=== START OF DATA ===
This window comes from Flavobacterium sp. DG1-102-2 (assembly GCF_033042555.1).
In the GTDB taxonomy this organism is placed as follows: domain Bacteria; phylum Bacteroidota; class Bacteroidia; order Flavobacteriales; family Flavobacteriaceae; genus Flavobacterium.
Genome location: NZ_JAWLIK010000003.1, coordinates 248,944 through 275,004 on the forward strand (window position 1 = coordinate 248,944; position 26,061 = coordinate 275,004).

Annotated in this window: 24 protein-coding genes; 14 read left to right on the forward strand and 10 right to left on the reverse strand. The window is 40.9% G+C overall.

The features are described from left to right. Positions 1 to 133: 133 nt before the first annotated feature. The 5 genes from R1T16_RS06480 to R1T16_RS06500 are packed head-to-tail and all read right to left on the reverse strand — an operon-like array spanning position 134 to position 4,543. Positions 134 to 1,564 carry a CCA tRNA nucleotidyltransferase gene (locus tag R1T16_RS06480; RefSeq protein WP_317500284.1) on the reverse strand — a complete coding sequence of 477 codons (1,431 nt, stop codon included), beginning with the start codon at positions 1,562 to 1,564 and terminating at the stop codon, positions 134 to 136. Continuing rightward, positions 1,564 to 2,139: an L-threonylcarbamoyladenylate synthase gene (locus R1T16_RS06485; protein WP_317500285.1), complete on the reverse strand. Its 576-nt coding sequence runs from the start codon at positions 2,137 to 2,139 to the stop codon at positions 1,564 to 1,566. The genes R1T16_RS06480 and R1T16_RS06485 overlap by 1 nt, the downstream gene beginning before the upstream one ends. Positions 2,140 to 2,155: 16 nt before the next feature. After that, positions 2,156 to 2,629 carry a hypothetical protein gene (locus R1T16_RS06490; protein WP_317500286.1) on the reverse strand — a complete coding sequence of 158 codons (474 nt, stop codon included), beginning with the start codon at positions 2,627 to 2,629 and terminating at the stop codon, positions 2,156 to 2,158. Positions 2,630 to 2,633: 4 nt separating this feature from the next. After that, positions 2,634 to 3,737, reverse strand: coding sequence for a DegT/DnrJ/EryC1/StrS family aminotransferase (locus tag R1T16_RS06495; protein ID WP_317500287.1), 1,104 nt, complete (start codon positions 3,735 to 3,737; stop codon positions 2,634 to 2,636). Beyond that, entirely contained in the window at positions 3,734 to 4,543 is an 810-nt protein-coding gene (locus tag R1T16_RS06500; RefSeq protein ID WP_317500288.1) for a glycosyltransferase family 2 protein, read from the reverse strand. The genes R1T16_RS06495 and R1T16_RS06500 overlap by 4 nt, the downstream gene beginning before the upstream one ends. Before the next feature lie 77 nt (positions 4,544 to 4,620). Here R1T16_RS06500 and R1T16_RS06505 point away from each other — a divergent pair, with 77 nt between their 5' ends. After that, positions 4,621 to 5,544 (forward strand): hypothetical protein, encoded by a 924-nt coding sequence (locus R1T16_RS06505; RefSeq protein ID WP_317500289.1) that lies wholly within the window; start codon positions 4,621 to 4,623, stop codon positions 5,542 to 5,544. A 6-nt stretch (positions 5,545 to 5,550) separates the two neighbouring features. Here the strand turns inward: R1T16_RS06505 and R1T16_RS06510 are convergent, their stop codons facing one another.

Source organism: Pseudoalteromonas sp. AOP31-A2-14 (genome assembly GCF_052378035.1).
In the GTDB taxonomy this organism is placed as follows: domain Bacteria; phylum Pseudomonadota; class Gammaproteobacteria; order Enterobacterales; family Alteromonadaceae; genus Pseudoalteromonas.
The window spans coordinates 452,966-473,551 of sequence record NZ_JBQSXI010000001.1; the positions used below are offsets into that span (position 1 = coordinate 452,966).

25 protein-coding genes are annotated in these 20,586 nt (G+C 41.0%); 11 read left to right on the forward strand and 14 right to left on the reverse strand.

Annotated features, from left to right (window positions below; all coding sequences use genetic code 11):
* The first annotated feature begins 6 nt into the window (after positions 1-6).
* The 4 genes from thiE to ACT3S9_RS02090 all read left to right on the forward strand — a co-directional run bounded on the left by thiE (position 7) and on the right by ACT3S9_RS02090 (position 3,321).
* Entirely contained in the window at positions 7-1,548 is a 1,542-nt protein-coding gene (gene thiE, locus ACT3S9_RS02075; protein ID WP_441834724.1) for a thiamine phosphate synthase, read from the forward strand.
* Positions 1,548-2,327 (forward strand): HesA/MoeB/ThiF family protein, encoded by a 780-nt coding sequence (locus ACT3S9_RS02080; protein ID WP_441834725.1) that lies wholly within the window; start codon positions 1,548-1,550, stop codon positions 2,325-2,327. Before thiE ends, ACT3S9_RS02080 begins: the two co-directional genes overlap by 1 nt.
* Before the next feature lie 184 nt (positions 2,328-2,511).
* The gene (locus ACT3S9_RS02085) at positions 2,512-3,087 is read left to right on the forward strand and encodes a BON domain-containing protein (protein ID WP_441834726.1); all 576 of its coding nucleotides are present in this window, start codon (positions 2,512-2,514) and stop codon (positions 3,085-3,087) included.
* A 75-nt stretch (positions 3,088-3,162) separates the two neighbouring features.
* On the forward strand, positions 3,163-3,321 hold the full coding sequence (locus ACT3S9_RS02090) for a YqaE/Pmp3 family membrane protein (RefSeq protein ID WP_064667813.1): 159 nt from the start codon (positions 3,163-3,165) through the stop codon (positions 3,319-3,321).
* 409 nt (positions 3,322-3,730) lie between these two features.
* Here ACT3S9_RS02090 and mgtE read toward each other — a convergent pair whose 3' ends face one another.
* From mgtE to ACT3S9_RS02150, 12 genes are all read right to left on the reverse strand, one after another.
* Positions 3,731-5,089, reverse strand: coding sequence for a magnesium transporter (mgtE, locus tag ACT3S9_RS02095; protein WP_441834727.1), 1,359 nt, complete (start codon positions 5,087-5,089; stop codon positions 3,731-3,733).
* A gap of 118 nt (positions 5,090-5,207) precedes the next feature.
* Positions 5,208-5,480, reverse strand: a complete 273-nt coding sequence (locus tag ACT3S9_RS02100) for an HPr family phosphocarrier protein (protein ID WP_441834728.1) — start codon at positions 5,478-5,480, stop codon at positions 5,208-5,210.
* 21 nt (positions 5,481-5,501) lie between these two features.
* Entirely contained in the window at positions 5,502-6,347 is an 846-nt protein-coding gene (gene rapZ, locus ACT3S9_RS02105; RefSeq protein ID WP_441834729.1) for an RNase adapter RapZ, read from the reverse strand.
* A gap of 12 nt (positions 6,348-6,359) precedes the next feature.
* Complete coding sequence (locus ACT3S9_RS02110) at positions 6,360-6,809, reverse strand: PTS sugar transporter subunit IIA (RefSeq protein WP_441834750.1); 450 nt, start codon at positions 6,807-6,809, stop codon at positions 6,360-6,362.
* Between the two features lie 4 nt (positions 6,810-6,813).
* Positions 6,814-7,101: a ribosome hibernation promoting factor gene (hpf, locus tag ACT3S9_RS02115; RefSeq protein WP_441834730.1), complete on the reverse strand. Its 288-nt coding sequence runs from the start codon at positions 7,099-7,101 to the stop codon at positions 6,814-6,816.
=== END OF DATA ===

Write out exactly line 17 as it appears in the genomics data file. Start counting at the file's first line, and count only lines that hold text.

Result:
* A 75-nt stretch (positions 3,088-3,162) separates the two neighbouring features.